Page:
This is very important to me. I want people to understand that I’m open to their views and their ideas. Put yourself out there.

Sometimes the feedback is positive; other times it can be a bit of a gut punch. But I really do appreciate their candour.

Leaders must foster a culture that rewards those who raise important issues – that is what is going to positively impact our workplaces.

When it comes to safety culture, complacency is the biggest potential enemy, so having everybody on board at all times is a must.

This brings me to diversity and inclusion – which is also tied to a strong safety culture.

Why? Because diversity and inclusion are essential to fostering innovation, solving complex issues and improving our outcomes as a regulator.

The best way to adapt to a changing world – and to reflect that world – is to infuse our industry with new energy and new perspectives. This means hiring the best and the brightest people, from all corners.

That’s how you both attract and retain top talent – by building an organization where everyone is welcome, everyone is valued, and everyone can achieve their potential.

As leaders, we of course play an important role in the success of diversity and inclusion efforts. The direction needs to come from the top. And there needs to be real oversight to create real change.

That means that we as leaders must be accountable – and I encourage you to heed those words.

I can tell you that at the CNSC we have worked with staff to establish a range of employee networks – including networks for Black and Indigenous employees, supported by CNSC staff allies, to help deliver change and progress.

We were also the first federal government entity to sign the BlackNorth Initiative pledge to acknowledge anti-Black systemic racism and its impact, and the need to create opportunities for Black Canadians.

With greater diversity and inclusion, the CNSC will be better equipped to achieve regulatory excellence and deliver on its mandate.

And, of course, I can’t talk about inclusion without talking about the pursuit of gender equity.

A recent survey found that women are still very much a minority across Canada’s nuclear labour force.

And the numbers are even more concerning when you look at the STEM workforce as a whole.

Fewer than 20% of these jobs in Canada are held by women.

Unfortunately, that seems unlikely to change in the near future.

If you look at those graduating with engineering degrees here in Canada, only 22% are female.

That’s exactly the same percentage as back in 2000, when many of us thought we were beginning to generate real momentum towards equality.

So, on one hand, I am frustrated.

I have been in this industry for a long time – and I thought we’d be much further along by now.

But I am also motivated and energized to keep working to make a positive difference. And I encourage others to do the same because of the economic and social benefits of gender equality, but also because of the moral imperative to move towards a more equitable, diverse and representative workforce.

I can tell you that we have begun making practical changes to the way we do things at the CNSC.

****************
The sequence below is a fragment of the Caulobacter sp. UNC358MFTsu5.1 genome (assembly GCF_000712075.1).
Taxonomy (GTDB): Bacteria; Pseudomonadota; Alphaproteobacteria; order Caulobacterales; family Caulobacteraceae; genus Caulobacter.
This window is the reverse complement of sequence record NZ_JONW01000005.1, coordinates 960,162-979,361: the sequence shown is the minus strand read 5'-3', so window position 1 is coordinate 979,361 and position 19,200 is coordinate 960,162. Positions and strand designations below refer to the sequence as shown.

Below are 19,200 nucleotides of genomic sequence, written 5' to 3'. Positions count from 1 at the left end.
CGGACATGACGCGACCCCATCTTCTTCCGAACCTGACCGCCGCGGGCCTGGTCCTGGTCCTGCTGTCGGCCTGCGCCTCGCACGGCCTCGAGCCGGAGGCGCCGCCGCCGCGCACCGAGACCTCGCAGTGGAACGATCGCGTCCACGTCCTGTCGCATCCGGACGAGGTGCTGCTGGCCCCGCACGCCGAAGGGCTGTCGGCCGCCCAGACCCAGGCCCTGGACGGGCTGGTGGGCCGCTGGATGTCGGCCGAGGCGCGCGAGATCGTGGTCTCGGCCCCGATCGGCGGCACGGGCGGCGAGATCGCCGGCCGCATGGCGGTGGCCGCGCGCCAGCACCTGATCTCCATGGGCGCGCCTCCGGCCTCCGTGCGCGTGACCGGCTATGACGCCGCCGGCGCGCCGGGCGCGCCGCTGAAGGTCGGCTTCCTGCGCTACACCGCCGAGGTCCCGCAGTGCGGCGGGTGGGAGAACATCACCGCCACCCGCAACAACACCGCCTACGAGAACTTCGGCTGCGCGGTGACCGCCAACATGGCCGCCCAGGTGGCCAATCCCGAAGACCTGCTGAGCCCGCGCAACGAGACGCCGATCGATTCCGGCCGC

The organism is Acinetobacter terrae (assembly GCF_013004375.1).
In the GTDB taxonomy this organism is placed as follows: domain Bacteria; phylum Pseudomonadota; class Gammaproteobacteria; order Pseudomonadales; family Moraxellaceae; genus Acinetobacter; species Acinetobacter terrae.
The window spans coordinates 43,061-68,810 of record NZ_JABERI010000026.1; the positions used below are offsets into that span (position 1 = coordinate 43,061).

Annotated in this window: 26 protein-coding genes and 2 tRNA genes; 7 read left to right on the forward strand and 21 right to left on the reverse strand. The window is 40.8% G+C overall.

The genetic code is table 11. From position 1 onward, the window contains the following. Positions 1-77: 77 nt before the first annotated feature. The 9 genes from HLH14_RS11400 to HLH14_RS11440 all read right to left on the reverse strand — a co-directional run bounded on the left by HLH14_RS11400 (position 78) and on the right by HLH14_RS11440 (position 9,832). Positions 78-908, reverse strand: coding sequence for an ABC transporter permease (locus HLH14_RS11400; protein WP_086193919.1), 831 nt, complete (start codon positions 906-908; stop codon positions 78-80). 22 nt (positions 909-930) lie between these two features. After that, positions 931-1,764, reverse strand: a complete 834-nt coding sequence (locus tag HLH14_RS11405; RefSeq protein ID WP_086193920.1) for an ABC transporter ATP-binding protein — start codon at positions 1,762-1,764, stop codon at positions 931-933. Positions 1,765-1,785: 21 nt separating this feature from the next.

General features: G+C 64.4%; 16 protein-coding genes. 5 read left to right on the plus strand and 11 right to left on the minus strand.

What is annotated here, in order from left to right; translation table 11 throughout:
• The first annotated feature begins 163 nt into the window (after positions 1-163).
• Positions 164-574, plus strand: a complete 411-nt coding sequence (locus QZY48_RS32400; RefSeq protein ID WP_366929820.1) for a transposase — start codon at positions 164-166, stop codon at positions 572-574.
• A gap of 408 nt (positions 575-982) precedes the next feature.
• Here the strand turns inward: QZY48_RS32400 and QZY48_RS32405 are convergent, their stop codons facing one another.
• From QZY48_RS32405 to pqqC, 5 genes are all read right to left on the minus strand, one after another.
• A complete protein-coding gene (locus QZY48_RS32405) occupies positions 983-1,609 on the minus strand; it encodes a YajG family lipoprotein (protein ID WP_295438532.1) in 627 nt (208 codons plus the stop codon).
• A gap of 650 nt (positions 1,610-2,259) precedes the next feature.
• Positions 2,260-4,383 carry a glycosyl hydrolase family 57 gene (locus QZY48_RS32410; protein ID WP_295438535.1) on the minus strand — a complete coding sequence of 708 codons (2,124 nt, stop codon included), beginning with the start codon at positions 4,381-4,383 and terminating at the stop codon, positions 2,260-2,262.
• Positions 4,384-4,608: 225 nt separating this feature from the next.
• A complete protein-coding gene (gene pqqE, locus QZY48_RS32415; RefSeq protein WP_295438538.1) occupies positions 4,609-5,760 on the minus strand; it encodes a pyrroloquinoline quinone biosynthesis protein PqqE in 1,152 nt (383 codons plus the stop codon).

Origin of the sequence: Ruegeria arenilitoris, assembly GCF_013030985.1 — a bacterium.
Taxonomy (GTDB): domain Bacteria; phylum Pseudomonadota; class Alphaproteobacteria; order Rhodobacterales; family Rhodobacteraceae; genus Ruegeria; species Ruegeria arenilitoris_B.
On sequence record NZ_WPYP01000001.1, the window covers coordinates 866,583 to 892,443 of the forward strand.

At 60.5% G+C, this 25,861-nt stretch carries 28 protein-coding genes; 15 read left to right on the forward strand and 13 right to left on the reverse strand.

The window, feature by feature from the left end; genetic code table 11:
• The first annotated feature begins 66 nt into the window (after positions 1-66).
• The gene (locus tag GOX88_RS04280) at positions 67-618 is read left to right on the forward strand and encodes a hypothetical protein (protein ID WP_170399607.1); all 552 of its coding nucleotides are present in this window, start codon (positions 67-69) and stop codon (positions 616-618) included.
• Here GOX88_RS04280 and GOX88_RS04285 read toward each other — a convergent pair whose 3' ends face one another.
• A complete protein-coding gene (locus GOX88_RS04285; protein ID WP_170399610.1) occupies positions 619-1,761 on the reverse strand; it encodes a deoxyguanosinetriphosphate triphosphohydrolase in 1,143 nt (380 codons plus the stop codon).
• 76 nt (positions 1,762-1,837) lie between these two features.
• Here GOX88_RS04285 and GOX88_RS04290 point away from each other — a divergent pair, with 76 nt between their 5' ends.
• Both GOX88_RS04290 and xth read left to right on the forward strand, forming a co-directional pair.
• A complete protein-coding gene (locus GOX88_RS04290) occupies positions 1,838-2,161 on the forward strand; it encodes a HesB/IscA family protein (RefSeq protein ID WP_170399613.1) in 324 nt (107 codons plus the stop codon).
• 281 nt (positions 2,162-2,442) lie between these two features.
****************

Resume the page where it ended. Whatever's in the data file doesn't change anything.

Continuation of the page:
We are focused on increasing the number of women in our talent pipeline.

We have launched the Women in Science, Technology, Engineering and Mathematics initiative, or Women in STEM, to raise awareness of and support for women in STEM careers at the CNSC and elsewhere.

We are finding and engaging supportive mentors.

We are reconfiguring certain roles so that working mothers can raise their children while maintaining important jobs with complex responsibilities.

At the national level, I am very proud to be leading Driving Advancement for Women in Nuclear (or DAWN), an initiative that advocates for gender equality in the nuclear sector.

On the international stage, I contribute to the Nuclear Energy Agency Task Group on Improving the Gender Balance in the Nuclear Sector and I am also co-chair of the International Gender Champions Impact Group.

Both groups look to improve and promote equity in the nuclear sector – both in industry and in the regulatory environment.

And I want to be clear: This is about something more than equality for equality’s sake.

It’s about achieving our potential.

Again, If we are to take full advantage of the benefits of innovation, we need to attract the best and brightest to our industry.

The best men and the best women, impressive people with good ideas.

When we exclude – or fail to open ourselves up to – part of the population, we fall short of our potential.

As a world, we need to persuade more young women to pursue education and careers in the STEM disciplines. Otherwise, we are leaving so much potential untapped.

Let me shift now to another key aspect of leadership – preparedness.

Given the work we do, being prepared must be a cornerstone of our efforts.

So much of our focus is on making sure that a crisis never happens.

But it’s also our responsibility – and one day it will be your responsibility – to demonstrate effective leadership if ever a crisis or the unexpected does occur.

We must plan as best we can. We must prepare. We must test ourselves, over and over.

Strong leadership during normal operations will help rally your staff should unforeseen events ever arise.

A good leader needs to be able to communicate well – which is at the core of a successful emergency response.

It’s the best way to ensure calm is maintained and responsibilities are fulfilled.